Monday 25 April 2022

Taito Milestones Review (Switch)

Retro collections and arcade releases are become more and more common on the Switch and each new one seems to try and push the bar higher in terms of what’s included. We’ve had Sega, various Konami collections, Capcom and SNK just to name a few giving us wide ranging collections of their back catalogues with a vary degree of options and museum elements. Now Taito are entering the market with a group of ten arcade games and it’s not really what we had hoped.

Taito has been releasing its games on the Switch for some time in the form of Arcade Archives branded stuff which generally come with regional variations and a few other options. By comparison what we get here is about as bare bones as possible. The title screen simply has the games displayed for players to pick and that’s it. No museum extras, no regional variants, nothing really which shows these games off or explains why they are so seminal to company. When you put that against efforts from the like of SNK it simply it’s up to the same standard. There are online leader boards at least.

While the ten games do cover a wide range of genres, they aren’t exactly the iconic titles you might be hoping for. Alpine Ski, Wild Western, Front Line and Space Seeker are really very early arcade representations of the teams work and just don’t have the hook that a lot of gamers will be hoping for as they handle very stiffly.  Halley’s Comet is an ok vertically scrolling shooter and the Ninja Warriors is a quite poor side scrolling brawler which is a million miles away from the quality of the SNES/Switch sequel already available on the system.

It's not all bad though as Elevator Action and The Fairyland Story remain as fun and addictive as ever (even if you can buy them separately already). Qix may well get a second lease of life because of this collection as well and remains an underrated puzzler where you must try and fill in blocks of colour before the baddie floating around in the middle of the screen catches you. Chack ‘N’ Pop is the last game on the collection and again proves to be a fun single screen platform/maze distraction.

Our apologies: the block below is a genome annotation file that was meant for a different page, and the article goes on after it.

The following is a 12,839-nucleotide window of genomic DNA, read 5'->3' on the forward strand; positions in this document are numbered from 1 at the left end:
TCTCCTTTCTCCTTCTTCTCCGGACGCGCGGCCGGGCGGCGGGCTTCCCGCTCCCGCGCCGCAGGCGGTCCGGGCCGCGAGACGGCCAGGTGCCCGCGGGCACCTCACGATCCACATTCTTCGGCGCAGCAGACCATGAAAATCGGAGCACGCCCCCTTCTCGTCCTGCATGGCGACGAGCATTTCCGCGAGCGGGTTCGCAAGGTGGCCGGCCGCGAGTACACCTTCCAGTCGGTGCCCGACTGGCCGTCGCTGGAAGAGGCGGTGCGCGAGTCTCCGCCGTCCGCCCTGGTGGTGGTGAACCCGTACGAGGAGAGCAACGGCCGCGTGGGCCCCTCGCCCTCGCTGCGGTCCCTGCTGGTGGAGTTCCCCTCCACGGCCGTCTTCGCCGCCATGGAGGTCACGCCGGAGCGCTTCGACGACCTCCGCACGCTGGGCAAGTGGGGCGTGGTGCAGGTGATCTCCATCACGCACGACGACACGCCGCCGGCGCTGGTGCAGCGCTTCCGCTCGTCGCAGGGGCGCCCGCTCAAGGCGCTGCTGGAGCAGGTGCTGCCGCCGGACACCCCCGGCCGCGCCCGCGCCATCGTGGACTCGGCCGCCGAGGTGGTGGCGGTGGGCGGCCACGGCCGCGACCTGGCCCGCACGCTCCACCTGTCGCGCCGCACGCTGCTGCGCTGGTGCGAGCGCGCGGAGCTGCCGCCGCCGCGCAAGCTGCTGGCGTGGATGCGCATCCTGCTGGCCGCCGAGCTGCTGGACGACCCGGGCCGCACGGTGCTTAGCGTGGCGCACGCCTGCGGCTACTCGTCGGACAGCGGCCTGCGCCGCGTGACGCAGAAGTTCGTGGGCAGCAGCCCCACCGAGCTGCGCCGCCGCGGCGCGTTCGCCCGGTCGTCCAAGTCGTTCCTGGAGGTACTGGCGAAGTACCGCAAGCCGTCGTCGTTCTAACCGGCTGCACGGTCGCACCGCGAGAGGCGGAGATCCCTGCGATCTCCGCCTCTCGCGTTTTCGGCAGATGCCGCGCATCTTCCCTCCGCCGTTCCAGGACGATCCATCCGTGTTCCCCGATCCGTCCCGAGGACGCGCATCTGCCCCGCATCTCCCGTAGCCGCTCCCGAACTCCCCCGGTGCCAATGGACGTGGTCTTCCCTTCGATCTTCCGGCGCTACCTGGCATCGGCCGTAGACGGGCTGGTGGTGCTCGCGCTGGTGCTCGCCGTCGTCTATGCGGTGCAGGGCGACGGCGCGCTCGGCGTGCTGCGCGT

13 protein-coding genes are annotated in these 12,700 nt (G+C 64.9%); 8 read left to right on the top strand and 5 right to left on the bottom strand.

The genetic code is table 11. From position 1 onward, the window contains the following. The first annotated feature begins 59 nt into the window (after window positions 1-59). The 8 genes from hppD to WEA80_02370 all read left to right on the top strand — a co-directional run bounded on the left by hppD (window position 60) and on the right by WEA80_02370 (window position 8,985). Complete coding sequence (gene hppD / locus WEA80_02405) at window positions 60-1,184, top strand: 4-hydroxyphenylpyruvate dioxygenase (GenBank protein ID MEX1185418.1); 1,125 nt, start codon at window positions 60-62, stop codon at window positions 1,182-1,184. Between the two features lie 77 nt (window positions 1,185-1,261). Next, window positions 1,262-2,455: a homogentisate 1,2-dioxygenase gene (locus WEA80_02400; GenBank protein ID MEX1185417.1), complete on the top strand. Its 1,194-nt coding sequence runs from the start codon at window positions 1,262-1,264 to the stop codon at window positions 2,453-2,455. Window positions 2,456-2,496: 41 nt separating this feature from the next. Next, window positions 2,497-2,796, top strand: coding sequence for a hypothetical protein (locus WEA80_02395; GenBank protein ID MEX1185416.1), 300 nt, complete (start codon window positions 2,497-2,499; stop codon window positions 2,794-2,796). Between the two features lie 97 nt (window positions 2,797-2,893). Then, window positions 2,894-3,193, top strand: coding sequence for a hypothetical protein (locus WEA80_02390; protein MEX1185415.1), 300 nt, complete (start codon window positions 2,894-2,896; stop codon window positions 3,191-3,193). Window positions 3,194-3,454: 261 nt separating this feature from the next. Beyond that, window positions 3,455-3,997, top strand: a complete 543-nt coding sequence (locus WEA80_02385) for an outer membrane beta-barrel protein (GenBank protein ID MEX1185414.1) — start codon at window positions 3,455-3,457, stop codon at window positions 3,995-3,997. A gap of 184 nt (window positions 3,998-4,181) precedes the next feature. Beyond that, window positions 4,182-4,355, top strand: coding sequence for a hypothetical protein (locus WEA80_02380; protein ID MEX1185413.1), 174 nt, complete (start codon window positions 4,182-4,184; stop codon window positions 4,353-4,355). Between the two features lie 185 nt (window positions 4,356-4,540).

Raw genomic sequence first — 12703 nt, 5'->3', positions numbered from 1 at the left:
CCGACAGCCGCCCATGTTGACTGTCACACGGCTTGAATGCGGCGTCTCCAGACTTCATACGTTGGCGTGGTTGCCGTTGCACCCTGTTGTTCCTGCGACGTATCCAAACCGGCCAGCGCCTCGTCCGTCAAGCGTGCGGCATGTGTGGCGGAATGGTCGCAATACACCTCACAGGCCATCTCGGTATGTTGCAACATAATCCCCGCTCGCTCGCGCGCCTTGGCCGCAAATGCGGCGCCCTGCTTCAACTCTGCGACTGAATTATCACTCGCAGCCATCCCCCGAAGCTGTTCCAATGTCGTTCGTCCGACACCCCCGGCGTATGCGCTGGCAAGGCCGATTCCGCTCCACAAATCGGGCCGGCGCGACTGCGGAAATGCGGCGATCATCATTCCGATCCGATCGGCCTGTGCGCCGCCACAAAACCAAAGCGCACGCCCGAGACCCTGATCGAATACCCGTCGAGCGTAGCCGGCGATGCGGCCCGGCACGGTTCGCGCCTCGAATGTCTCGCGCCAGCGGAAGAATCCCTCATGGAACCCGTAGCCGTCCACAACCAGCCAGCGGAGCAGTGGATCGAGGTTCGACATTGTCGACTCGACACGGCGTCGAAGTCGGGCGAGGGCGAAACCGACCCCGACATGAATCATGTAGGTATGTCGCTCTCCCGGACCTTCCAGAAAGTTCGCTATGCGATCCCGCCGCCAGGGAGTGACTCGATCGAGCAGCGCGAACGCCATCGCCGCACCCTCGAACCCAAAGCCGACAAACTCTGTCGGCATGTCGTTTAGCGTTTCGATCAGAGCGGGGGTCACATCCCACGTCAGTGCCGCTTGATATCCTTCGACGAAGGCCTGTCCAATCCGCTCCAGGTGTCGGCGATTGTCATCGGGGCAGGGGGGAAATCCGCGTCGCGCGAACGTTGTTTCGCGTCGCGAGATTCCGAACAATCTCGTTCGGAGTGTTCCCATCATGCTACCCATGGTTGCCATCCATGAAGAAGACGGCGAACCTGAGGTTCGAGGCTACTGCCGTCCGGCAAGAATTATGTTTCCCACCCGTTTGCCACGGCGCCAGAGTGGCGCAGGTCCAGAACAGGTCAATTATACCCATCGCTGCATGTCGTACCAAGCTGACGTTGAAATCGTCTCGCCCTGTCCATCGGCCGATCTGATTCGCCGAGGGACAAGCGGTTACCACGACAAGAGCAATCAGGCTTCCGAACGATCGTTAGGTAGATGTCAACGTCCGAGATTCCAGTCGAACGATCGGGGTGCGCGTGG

Unfortunately, this is a collection burdened by what isn’t here. If you want Space Invaders, you’ll need to go and buy that collection separately. Darius? The same and there’s no sign of iconic games such as Phoenix, The New Zealand Story or Bubble Bobble. Even games already on the Switch from the correct time period are missing such as The Legend of Kage. Considering most of these games made it onto a bumper collection on the PS2 (, it really is baffling.

Overall, this is a highly disappointing effort. When so much care and attention is put into the individual releases of the games this just seems completely misjudged. So many other companies have now set the standard for what to expect for this kind of price that ten bare bones games just aren’t enough anymore. Yes, there are some high points here, but the fact Taito has so many other collections and retro releases available just makes this seem like a cynical attempt to push some titles together they didn’t really have a lot of faith in.

Overall 5/10

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